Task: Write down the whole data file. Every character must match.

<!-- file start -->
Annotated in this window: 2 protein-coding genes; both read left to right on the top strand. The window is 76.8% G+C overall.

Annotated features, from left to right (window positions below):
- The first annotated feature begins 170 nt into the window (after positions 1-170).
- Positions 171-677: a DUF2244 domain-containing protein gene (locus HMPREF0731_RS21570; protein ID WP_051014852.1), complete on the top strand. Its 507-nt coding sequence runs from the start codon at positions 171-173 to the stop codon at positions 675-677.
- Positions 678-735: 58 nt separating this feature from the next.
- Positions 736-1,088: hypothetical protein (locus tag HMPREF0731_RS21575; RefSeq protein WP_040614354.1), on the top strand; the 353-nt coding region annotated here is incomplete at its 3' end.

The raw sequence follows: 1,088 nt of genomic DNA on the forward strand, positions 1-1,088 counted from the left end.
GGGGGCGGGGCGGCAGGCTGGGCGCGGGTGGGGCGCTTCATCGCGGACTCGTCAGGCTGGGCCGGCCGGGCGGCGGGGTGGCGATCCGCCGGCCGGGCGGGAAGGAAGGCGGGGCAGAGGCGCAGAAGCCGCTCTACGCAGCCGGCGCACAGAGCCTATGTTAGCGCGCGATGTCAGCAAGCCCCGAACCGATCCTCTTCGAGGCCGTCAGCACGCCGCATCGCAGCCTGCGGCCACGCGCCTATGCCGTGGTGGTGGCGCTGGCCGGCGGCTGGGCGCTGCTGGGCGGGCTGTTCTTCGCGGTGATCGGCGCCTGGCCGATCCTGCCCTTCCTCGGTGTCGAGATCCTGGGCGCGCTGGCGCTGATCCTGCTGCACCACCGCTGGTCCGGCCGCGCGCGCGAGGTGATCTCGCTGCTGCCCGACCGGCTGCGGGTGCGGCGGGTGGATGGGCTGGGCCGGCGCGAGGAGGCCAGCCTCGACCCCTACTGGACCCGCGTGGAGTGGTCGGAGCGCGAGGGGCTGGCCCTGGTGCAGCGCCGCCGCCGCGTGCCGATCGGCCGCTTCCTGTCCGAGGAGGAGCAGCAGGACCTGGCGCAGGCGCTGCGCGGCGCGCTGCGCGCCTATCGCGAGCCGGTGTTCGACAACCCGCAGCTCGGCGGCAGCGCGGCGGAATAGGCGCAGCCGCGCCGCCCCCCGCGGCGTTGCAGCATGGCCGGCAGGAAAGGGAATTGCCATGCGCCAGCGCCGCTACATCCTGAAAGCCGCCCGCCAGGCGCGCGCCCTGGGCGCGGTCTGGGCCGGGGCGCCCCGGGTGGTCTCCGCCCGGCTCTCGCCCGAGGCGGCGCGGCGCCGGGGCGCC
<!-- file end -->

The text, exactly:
Annotated in this window: 2 protein-coding genes; both read left to right on the top strand. The window is 76.8% G+C overall.

Annotated features, from left to right (window positions below):
- The first annotated feature begins 170 nt into the window (after positions 1-170).
- Positions 171-677: a DUF2244 domain-containing protein gene (locus HMPREF0731_RS21570; protein ID WP_051014852.1), complete on the top strand. Its 507-nt coding sequence runs from the start codon at positions 171-173 to the stop codon at positions 675-677.
- Positions 678-735: 58 nt separating this feature from the next.
- Positions 736-1,088: hypothetical protein (locus tag HMPREF0731_RS21575; RefSeq protein WP_040614354.1), on the top strand; the 353-nt coding region annotated here is incomplete at its 3' end.

The raw sequence follows: 1,088 nt of genomic DNA on the forward strand, positions 1-1,088 counted from the left end.
GGGGGCGGGGCGGCAGGCTGGGCGCGGGTGGGGCGCTTCATCGCGGACTCGTCAGGCTGGGCCGGCCGGGCGGCGGGGTGGCGATCCGCCGGCCGGGCGGGAAGGAAGGCGGGGCAGAGGCGCAGAAGCCGCTCTACGCAGCCGGCGCACAGAGCCTATGTTAGCGCGCGATGTCAGCAAGCCCCGAACCGATCCTCTTCGAGGCCGTCAGCACGCCGCATCGCAGCCTGCGGCCACGCGCCTATGCCGTGGTGGTGGCGCTGGCCGGCGGCTGGGCGCTGCTGGGCGGGCTGTTCTTCGCGGTGATCGGCGCCTGGCCGATCCTGCCCTTCCTCGGTGTCGAGATCCTGGGCGCGCTGGCGCTGATCCTGCTGCACCACCGCTGGTCCGGCCGCGCGCGCGAGGTGATCTCGCTGCTGCCCGACCGGCTGCGGGTGCGGCGGGTGGATGGGCTGGGCCGGCGCGAGGAGGCCAGCCTCGACCCCTACTGGACCCGCGTGGAGTGGTCGGAGCGCGAGGGGCTGGCCCTGGTGCAGCGCCGCCGCCGCGTGCCGATCGGCCGCTTCCTGTCCGAGGAGGAGCAGCAGGACCTGGCGCAGGCGCTGCGCGGCGCGCTGCGCGCCTATCGCGAGCCGGTGTTCGACAACCCGCAGCTCGGCGGCAGCGCGGCGGAATAGGCGCAGCCGCGCCGCCCCCCGCGGCGTTGCAGCATGGCCGGCAGGAAAGGGAATTGCCATGCGCCAGCGCCGCTACATCCTGAAAGCCGCCCGCCAGGCGCGCGCCCTGGGCGCGGTCTGGGCCGGGGCGCCCCGGGTGGTCTCCGCCCGGCTCTCGCCCGAGGCGGCGCGGCGCCGGGGCGCC